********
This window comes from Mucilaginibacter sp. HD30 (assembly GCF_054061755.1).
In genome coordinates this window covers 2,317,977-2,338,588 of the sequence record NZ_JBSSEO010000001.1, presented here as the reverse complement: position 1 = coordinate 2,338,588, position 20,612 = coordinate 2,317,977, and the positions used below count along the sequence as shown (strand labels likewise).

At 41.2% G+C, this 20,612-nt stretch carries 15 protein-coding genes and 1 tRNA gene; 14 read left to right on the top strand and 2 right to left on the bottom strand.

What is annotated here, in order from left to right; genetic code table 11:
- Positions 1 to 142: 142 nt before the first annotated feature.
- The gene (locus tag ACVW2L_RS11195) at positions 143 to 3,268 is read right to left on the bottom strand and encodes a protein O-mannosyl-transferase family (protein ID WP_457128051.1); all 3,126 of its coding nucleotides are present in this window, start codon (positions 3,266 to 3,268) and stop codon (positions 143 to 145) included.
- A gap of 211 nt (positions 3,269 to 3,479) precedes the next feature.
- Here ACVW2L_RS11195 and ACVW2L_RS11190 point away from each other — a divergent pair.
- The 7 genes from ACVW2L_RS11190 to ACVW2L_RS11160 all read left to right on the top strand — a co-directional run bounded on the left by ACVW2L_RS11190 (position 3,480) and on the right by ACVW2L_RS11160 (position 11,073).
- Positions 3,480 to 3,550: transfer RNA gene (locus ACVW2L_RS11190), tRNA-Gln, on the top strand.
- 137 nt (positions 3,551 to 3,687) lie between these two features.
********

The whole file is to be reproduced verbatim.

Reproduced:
This window comes from Mucilaginibacter sp. HD30 (assembly GCF_054061755.1).
In genome coordinates this window covers 2,317,977-2,338,588 of the sequence record NZ_JBSSEO010000001.1, presented here as the reverse complement: position 1 = coordinate 2,338,588, position 20,612 = coordinate 2,317,977, and the positions used below count along the sequence as shown (strand labels likewise).

At 41.2% G+C, this 20,612-nt stretch carries 15 protein-coding genes and 1 tRNA gene; 14 read left to right on the top strand and 2 right to left on the bottom strand.

What is annotated here, in order from left to right; genetic code table 11:
- Positions 1 to 142: 142 nt before the first annotated feature.
- The gene (locus tag ACVW2L_RS11195) at positions 143 to 3,268 is read right to left on the bottom strand and encodes a protein O-mannosyl-transferase family (protein ID WP_457128051.1); all 3,126 of its coding nucleotides are present in this window, start codon (positions 3,266 to 3,268) and stop codon (positions 143 to 145) included.
- A gap of 211 nt (positions 3,269 to 3,479) precedes the next feature.
- Here ACVW2L_RS11195 and ACVW2L_RS11190 point away from each other — a divergent pair.
- The 7 genes from ACVW2L_RS11190 to ACVW2L_RS11160 all read left to right on the top strand — a co-directional run bounded on the left by ACVW2L_RS11190 (position 3,480) and on the right by ACVW2L_RS11160 (position 11,073).
- Positions 3,480 to 3,550: transfer RNA gene (locus ACVW2L_RS11190), tRNA-Gln, on the top strand.
- 137 nt (positions 3,551 to 3,687) lie between these two features.